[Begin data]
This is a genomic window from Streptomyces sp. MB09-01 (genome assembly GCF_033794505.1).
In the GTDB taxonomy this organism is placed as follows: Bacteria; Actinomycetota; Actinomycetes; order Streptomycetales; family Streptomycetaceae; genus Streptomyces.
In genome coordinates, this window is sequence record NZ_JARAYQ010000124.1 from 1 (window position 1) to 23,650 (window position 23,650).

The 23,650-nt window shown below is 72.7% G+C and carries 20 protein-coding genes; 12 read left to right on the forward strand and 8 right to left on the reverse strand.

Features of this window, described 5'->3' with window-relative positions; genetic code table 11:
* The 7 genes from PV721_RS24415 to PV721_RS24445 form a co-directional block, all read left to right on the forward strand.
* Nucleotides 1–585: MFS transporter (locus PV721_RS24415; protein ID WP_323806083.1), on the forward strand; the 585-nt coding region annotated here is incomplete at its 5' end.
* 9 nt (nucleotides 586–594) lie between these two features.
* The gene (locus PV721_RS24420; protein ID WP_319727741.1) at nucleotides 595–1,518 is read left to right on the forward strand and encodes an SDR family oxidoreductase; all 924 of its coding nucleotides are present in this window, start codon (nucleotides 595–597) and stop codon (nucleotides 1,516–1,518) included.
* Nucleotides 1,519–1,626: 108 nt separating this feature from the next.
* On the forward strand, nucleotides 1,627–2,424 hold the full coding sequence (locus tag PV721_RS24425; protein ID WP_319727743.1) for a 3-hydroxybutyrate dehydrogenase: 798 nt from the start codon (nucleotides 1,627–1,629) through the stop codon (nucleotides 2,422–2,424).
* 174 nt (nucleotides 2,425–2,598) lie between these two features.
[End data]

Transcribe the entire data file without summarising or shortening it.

This is a genomic window from Streptomyces sp. MB09-01 (genome assembly GCF_033794505.1).
In the GTDB taxonomy this organism is placed as follows: Bacteria; Actinomycetota; Actinomycetes; order Streptomycetales; family Streptomycetaceae; genus Streptomyces.
In genome coordinates, this window is sequence record NZ_JARAYQ010000124.1 from 1 (window position 1) to 23,650 (window position 23,650).

The 23,650-nt window shown below is 72.7% G+C and carries 20 protein-coding genes; 12 read left to right on the forward strand and 8 right to left on the reverse strand.

Features of this window, described 5'->3' with window-relative positions; genetic code table 11:
* The 7 genes from PV721_RS24415 to PV721_RS24445 form a co-directional block, all read left to right on the forward strand.
* Nucleotides 1–585: MFS transporter (locus PV721_RS24415; protein ID WP_323806083.1), on the forward strand; the 585-nt coding region annotated here is incomplete at its 5' end.
* 9 nt (nucleotides 586–594) lie between these two features.
* The gene (locus PV721_RS24420; protein ID WP_319727741.1) at nucleotides 595–1,518 is read left to right on the forward strand and encodes an SDR family oxidoreductase; all 924 of its coding nucleotides are present in this window, start codon (nucleotides 595–597) and stop codon (nucleotides 1,516–1,518) included.
* Nucleotides 1,519–1,626: 108 nt separating this feature from the next.
* On the forward strand, nucleotides 1,627–2,424 hold the full coding sequence (locus tag PV721_RS24425; protein ID WP_319727743.1) for a 3-hydroxybutyrate dehydrogenase: 798 nt from the start codon (nucleotides 1,627–1,629) through the stop codon (nucleotides 2,422–2,424).
* 174 nt (nucleotides 2,425–2,598) lie between these two features.